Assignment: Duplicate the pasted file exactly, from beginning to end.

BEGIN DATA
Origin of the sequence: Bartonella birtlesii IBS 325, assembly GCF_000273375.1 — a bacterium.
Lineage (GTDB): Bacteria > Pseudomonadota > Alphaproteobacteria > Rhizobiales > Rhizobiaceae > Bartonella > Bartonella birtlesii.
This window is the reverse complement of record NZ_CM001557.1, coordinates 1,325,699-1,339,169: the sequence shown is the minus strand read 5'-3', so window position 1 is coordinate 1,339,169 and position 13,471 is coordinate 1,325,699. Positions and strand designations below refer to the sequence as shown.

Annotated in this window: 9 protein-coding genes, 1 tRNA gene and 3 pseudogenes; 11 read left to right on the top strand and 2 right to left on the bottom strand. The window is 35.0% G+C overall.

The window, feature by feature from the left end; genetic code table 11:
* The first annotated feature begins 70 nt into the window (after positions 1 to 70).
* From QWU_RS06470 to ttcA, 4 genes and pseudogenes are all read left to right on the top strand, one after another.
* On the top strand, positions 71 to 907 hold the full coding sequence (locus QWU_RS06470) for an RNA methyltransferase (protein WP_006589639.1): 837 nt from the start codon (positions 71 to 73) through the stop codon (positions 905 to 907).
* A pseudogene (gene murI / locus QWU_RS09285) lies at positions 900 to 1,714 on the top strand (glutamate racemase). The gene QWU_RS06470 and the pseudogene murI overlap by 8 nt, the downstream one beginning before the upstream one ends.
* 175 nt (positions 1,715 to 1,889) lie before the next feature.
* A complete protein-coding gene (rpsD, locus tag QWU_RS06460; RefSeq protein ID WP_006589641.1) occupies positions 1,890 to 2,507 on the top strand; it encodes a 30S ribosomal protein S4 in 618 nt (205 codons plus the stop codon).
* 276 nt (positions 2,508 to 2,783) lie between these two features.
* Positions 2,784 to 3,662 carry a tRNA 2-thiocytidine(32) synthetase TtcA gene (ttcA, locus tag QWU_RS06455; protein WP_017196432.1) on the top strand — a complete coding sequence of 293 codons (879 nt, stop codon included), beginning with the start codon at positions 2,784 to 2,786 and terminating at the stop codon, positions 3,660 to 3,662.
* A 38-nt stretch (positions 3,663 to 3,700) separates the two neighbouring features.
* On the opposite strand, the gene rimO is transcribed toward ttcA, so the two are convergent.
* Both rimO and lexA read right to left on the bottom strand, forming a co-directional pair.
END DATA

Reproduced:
Origin of the sequence: Bartonella birtlesii IBS 325, assembly GCF_000273375.1 — a bacterium.
Lineage (GTDB): Bacteria > Pseudomonadota > Alphaproteobacteria > Rhizobiales > Rhizobiaceae > Bartonella > Bartonella birtlesii.
This window is the reverse complement of record NZ_CM001557.1, coordinates 1,325,699-1,339,169: the sequence shown is the minus strand read 5'-3', so window position 1 is coordinate 1,339,169 and position 13,471 is coordinate 1,325,699. Positions and strand designations below refer to the sequence as shown.

Annotated in this window: 9 protein-coding genes, 1 tRNA gene and 3 pseudogenes; 11 read left to right on the top strand and 2 right to left on the bottom strand. The window is 35.0% G+C overall.

The window, feature by feature from the left end; genetic code table 11:
* The first annotated feature begins 70 nt into the window (after positions 1 to 70).
* From QWU_RS06470 to ttcA, 4 genes and pseudogenes are all read left to right on the top strand, one after another.
* On the top strand, positions 71 to 907 hold the full coding sequence (locus QWU_RS06470) for an RNA methyltransferase (protein WP_006589639.1): 837 nt from the start codon (positions 71 to 73) through the stop codon (positions 905 to 907).
* A pseudogene (gene murI / locus QWU_RS09285) lies at positions 900 to 1,714 on the top strand (glutamate racemase). The gene QWU_RS06470 and the pseudogene murI overlap by 8 nt, the downstream one beginning before the upstream one ends.
* 175 nt (positions 1,715 to 1,889) lie before the next feature.
* A complete protein-coding gene (rpsD, locus tag QWU_RS06460; RefSeq protein ID WP_006589641.1) occupies positions 1,890 to 2,507 on the top strand; it encodes a 30S ribosomal protein S4 in 618 nt (205 codons plus the stop codon).
* 276 nt (positions 2,508 to 2,783) lie between these two features.
* Positions 2,784 to 3,662 carry a tRNA 2-thiocytidine(32) synthetase TtcA gene (ttcA, locus tag QWU_RS06455; protein WP_017196432.1) on the top strand — a complete coding sequence of 293 codons (879 nt, stop codon included), beginning with the start codon at positions 2,784 to 2,786 and terminating at the stop codon, positions 3,660 to 3,662.
* A 38-nt stretch (positions 3,663 to 3,700) separates the two neighbouring features.
* On the opposite strand, the gene rimO is transcribed toward ttcA, so the two are convergent.
* Both rimO and lexA read right to left on the bottom strand, forming a co-directional pair.